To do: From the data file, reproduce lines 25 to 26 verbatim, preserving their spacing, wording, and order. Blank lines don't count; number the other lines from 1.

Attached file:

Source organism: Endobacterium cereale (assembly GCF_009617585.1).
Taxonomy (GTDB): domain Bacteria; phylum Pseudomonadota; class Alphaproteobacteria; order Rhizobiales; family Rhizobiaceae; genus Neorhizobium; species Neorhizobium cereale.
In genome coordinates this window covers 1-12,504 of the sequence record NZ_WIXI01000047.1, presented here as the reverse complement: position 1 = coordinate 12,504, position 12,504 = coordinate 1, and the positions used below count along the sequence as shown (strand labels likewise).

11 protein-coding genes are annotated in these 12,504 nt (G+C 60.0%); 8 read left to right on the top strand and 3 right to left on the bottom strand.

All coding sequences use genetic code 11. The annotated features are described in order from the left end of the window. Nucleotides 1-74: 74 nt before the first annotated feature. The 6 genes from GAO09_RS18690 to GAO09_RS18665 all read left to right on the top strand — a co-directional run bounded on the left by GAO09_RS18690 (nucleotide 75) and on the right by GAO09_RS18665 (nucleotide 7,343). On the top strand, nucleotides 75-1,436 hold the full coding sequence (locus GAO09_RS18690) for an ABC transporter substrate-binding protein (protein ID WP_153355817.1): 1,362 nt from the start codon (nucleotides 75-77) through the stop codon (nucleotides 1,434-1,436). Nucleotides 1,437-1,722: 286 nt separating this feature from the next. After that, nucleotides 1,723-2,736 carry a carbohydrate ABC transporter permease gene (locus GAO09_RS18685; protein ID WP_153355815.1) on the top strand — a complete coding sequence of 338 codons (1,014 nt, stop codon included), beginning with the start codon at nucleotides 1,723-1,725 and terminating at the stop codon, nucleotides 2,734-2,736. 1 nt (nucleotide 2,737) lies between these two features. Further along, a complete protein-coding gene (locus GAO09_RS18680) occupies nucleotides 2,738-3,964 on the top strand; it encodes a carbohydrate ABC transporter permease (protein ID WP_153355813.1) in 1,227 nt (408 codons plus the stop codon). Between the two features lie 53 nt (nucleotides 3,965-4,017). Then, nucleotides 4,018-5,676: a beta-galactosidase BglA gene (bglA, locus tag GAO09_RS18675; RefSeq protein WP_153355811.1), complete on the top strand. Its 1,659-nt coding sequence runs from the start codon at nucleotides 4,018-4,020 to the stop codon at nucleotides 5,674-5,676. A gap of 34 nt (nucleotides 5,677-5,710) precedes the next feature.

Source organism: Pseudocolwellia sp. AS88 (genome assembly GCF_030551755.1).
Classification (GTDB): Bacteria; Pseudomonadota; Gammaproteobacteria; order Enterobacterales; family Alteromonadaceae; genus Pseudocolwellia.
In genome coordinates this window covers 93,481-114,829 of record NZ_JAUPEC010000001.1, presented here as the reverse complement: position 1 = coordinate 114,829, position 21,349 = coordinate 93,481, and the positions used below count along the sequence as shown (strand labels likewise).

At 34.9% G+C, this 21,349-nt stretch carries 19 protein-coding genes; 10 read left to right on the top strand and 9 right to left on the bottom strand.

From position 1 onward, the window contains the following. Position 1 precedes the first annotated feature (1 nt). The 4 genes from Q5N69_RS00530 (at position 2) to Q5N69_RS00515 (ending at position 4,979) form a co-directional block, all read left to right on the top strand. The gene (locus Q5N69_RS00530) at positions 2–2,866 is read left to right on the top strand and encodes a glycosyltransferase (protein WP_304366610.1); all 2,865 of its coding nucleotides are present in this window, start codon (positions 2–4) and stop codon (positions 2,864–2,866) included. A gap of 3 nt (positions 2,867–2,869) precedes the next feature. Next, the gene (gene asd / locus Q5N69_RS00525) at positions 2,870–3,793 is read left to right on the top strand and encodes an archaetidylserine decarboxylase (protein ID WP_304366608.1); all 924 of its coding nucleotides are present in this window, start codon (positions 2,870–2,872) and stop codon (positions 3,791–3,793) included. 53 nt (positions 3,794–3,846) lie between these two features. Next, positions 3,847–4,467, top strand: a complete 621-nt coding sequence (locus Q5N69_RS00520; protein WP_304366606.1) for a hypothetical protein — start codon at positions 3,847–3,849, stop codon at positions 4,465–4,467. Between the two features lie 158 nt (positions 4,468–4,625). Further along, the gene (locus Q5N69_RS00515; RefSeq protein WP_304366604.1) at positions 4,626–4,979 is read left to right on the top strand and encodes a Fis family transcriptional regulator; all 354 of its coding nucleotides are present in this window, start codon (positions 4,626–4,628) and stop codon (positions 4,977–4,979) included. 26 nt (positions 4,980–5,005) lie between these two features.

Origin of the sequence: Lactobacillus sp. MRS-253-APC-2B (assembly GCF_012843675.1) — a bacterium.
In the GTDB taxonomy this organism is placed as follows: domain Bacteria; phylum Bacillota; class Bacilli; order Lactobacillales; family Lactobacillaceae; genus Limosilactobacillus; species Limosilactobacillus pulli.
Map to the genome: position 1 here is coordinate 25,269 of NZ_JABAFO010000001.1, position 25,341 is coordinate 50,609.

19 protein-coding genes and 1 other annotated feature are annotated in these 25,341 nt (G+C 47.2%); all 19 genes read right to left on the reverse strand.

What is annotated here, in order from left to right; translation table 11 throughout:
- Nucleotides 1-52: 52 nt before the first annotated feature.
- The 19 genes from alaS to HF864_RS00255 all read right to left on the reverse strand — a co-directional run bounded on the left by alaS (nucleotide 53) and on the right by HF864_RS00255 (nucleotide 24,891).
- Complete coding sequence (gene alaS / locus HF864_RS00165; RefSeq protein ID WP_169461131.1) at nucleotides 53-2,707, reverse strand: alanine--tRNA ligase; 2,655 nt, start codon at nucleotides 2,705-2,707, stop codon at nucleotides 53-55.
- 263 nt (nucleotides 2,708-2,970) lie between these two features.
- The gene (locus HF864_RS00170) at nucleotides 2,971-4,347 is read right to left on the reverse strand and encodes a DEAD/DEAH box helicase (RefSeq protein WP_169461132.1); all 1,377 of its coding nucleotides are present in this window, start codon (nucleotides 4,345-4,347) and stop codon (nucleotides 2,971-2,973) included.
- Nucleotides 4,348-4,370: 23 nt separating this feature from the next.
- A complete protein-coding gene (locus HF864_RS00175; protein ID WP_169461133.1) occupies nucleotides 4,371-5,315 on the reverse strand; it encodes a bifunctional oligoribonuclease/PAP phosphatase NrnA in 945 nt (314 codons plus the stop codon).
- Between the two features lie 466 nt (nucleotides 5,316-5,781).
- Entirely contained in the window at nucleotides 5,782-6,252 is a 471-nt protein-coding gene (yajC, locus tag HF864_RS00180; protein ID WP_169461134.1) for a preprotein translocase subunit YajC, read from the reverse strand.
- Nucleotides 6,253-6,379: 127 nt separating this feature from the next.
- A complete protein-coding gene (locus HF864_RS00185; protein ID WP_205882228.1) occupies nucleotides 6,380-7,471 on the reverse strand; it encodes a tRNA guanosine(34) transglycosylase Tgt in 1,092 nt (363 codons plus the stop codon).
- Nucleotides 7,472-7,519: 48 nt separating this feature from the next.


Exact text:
- Nucleotides 6,253-6,379: 127 nt separating this feature from the next.
- A complete protein-coding gene (locus HF864_RS00185; protein ID WP_205882228.1) occupies nucleotides 6,380-7,471 on the reverse strand; it encodes a tRNA guanosine(34) transglycosylase Tgt in 1,092 nt (363 codons plus the stop codon).